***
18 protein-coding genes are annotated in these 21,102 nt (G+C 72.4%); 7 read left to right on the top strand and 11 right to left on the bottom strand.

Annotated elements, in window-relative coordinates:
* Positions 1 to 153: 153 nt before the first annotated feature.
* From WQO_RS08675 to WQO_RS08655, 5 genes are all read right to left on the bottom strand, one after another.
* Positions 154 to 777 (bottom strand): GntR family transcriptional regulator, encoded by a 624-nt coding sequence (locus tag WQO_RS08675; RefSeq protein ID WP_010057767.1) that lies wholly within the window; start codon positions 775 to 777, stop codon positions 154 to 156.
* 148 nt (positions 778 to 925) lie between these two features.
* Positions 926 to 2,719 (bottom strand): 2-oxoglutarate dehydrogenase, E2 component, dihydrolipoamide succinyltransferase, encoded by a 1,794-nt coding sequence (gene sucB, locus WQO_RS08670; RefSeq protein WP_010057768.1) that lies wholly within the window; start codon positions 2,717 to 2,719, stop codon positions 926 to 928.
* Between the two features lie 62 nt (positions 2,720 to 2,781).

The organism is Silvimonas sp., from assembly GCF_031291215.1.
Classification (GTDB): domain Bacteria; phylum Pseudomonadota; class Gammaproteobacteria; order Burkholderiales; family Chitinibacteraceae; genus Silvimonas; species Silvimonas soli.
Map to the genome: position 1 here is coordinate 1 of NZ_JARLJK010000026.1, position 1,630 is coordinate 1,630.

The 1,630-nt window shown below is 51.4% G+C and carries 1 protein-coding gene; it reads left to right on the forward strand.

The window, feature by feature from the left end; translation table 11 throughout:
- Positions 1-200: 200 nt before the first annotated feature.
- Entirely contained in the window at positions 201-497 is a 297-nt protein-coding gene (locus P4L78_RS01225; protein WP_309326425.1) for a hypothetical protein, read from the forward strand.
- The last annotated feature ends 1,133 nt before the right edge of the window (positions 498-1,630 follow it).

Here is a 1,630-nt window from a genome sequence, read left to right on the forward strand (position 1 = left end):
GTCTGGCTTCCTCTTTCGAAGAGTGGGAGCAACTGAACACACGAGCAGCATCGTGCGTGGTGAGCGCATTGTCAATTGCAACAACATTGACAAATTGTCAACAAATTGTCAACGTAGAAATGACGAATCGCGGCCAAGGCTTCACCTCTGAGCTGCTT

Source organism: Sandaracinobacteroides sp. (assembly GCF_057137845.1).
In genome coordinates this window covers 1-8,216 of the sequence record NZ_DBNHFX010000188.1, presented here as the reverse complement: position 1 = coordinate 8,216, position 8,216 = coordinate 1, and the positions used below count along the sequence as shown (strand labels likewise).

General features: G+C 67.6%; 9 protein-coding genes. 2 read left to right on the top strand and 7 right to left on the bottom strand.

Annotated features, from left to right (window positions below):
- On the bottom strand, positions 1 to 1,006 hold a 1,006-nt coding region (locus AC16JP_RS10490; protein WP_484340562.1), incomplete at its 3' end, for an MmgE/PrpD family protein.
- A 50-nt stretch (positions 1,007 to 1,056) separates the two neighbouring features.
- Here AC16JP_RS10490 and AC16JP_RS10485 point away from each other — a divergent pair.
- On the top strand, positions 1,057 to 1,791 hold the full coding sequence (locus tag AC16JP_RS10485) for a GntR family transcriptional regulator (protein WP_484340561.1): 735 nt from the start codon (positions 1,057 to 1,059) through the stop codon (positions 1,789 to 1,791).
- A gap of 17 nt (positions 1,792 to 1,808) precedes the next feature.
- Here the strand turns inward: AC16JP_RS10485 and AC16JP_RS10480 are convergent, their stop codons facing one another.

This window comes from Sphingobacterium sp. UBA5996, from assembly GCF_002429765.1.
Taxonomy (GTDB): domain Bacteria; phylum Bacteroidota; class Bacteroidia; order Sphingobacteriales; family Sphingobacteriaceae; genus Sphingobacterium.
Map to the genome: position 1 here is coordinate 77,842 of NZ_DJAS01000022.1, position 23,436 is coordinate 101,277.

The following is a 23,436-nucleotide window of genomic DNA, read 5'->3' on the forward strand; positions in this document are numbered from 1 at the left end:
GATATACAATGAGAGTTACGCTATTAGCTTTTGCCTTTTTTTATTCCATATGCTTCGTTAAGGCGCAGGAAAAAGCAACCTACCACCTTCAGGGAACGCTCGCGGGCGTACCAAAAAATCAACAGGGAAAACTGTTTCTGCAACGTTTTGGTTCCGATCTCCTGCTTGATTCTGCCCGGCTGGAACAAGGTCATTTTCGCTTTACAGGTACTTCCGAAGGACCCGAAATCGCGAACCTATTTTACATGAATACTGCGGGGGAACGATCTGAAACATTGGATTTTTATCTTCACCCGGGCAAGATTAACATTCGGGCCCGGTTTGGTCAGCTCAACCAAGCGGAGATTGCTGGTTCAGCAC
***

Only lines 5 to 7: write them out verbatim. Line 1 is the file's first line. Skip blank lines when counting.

* Positions 154 to 777 (bottom strand): GntR family transcriptional regulator, encoded by a 624-nt coding sequence (locus tag WQO_RS08675; RefSeq protein ID WP_010057767.1) that lies wholly within the window; start codon positions 775 to 777, stop codon positions 154 to 156.
* 148 nt (positions 778 to 925) lie between these two features.
* Positions 926 to 2,719 (bottom strand): 2-oxoglutarate dehydrogenase, E2 component, dihydrolipoamide succinyltransferase, encoded by a 1,794-nt coding sequence (gene sucB, locus WQO_RS08670; RefSeq protein WP_010057768.1) that lies wholly within the window; start codon positions 2,717 to 2,719, stop codon positions 926 to 928.